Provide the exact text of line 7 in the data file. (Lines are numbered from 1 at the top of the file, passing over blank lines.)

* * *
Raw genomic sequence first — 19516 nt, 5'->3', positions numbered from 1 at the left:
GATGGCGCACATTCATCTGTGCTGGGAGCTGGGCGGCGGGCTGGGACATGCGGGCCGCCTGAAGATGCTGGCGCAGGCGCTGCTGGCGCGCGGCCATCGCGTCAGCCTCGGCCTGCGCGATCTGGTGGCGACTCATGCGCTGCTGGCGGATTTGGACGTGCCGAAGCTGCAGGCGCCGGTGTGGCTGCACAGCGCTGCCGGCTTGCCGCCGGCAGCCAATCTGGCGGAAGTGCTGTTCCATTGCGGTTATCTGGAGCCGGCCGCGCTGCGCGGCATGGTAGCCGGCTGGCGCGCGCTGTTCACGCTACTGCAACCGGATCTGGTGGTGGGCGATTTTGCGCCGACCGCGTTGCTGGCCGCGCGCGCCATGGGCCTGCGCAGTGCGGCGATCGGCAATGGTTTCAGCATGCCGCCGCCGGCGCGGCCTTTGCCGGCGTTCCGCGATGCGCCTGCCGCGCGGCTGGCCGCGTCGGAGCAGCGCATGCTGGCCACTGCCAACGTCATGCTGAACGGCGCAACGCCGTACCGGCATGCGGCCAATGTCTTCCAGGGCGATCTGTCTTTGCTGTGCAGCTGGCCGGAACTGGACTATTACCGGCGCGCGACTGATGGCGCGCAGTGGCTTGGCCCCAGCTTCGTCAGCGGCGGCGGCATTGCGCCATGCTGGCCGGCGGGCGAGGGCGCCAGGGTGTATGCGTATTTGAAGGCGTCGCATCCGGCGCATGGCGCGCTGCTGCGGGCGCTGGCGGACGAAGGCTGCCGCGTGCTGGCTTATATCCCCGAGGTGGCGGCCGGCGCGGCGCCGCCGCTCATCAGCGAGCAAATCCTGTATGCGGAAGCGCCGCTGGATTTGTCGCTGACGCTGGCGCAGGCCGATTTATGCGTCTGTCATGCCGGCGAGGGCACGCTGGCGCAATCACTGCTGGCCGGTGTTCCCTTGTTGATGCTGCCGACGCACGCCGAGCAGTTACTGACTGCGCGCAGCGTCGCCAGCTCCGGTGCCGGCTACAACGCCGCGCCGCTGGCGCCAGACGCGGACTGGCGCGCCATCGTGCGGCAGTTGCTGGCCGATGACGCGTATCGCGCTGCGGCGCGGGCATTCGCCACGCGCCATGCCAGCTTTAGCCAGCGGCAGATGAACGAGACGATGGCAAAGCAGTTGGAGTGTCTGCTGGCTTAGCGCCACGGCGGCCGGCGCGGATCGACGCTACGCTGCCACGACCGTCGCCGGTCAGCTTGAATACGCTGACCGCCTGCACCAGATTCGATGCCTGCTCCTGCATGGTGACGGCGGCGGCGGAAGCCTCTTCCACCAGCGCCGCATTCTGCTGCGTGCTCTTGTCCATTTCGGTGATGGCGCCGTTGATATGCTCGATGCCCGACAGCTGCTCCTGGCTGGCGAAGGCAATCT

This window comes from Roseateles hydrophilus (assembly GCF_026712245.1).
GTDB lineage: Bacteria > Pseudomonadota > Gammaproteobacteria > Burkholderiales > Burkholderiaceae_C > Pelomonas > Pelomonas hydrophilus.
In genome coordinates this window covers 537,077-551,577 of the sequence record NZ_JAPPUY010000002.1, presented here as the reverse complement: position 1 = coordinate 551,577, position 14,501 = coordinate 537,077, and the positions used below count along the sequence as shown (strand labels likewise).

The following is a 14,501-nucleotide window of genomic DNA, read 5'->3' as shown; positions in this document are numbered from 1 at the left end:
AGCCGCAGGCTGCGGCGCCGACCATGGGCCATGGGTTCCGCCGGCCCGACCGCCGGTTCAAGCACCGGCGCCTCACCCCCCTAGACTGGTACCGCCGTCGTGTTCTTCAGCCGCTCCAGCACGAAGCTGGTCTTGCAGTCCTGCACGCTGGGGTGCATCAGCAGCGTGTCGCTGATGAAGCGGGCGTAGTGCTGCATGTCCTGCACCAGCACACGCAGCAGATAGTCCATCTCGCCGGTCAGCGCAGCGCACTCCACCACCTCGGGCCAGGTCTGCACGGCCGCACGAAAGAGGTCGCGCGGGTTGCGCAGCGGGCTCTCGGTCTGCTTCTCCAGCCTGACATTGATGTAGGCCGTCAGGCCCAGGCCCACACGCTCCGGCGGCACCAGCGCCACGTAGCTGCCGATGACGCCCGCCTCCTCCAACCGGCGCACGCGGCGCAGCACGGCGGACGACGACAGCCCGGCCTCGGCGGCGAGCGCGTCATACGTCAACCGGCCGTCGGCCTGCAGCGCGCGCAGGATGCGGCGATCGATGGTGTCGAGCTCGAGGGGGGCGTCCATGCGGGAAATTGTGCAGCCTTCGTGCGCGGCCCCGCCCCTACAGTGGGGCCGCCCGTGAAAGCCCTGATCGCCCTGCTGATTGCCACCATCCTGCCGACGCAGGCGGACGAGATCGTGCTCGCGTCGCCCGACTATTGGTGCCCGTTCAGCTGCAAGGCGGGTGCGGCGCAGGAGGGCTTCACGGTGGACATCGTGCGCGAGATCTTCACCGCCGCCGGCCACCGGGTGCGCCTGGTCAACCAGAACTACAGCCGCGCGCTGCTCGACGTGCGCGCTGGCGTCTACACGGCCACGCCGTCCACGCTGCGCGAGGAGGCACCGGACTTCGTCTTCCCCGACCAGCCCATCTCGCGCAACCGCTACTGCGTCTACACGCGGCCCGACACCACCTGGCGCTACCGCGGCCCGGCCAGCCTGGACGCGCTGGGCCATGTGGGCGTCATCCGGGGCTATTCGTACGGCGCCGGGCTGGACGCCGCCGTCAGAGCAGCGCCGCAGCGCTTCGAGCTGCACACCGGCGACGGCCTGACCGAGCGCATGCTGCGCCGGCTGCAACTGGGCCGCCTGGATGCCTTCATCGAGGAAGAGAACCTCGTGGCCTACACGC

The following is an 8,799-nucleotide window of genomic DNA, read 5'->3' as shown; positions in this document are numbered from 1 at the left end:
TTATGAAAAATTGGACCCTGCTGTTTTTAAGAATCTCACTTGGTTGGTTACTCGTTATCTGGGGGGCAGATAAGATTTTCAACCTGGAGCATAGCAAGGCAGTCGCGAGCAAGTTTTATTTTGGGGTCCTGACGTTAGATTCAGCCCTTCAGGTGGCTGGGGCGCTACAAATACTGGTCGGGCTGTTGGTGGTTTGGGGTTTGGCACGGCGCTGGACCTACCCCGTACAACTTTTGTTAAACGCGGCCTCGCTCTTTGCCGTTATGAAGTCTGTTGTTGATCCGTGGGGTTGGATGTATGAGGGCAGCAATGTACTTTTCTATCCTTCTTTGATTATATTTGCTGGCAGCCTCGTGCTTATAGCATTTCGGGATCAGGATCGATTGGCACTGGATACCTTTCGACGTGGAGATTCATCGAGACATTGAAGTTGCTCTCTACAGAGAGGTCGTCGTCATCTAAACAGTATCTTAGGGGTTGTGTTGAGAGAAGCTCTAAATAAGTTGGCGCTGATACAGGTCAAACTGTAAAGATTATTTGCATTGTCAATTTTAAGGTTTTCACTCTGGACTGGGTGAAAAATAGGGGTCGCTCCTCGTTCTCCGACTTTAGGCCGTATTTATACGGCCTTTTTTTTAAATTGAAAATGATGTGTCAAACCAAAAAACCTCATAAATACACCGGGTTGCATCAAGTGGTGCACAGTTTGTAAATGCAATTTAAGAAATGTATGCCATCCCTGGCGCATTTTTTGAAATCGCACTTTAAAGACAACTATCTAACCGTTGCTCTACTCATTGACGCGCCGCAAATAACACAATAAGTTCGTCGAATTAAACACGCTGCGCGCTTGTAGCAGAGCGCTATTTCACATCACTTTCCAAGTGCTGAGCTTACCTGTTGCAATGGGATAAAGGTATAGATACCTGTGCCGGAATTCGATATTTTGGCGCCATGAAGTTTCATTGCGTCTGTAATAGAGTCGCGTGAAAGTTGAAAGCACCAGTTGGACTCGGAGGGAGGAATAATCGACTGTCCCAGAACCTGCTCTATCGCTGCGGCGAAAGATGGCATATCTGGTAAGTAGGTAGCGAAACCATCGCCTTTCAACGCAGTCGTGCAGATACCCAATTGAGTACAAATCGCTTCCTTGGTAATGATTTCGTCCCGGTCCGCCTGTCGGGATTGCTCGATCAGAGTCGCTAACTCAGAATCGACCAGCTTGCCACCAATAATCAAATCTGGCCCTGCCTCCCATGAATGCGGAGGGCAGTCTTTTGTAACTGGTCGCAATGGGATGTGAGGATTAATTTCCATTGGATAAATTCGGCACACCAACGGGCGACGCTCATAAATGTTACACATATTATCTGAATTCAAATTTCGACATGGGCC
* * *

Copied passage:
AGCCGCAGGCTGCGGCGCCGACCATGGGCCATGGGTTCCGCCGGCCCGACCGCCGGTTCAAGCACCGGCGCCTCACCCCCCTAGACTGGTACCGCCGTCGTGTTCTTCAGCCGCTCCAGCACGAAGCTGGTCTTGCAGTCCTGCACGCTGGGGTGCATCAGCAGCGTGTCGCTGATGAAGCGGGCGTAGTGCTGCATGTCCTGCACCAGCACACGCAGCAGATAGTCCATCTCGCCGGTCAGCGCAGCGCACTCCACCACCTCGGGCCAGGTCTGCACGGCCGCACGAAAGAGGTCGCGCGGGTTGCGCAGCGGGCTCTCGGTCTGCTTCTCCAGCCTGACATTGATGTAGGCCGTCAGGCCCAGGCCCACACGCTCCGGCGGCACCAGCGCCACGTAGCTGCCGATGACGCCCGCCTCCTCCAACCGGCGCACGCGGCGCAGCACGGCGGACGACGACAGCCCGGCCTCGGCGGCGAGCGCGTCATACGTCAACCGGCCGTCGGCCTGCAGCGCGCGCAGGATGCGGCGATCGATGGTGTCGAGCTCGAGGGGGGCGTCCATGCGGGAAATTGTGCAGCCTTCGTGCGCGGCCCCGCCCCTACAGTGGGGCCGCCCGTGAAAGCCCTGATCGCCCTGCTGATTGCCACCATCCTGCCGACGCAGGCGGACGAGATCGTGCTCGCGTCGCCCGACTATTGGTGCCCGTTCAGCTGCAAGGCGGGTGCGGCGCAGGAGGGCTTCACGGTGGACATCGTGCGCGAGATCTTCACCGCCGCCGGCCACCGGGTGCGCCTGGTCAACCAGAACTACAGCCGCGCGCTGCTCGACGTGCGCGCTGGCGTCTACACGGCCACGCCGTCCACGCTGCGCGAGGAGGCACCGGACTTCGTCTTCCCCGACCAGCCCATCTCGCGCAACCGCTACTGCGTCTACACGCGGCCCGACACCACCTGGCGCTACCGCGGCCCGGCCAGCCTGGACGCGCTGGGCCATGTGGGCGTCATCCGGGGCTATTCGTACGGCGCCGGGCTGGACGCCGCCGTCAGAGCAGCGCCGCAGCGCTTCGAGCTGCACACCGGCGACGGCCTGACCGAGCGCATGCTGCGCCGGCTGCAACTGGGCCGCCTGGATGCCTTCATCGAGGAAGAGAACCTCGTGGCCTACACGC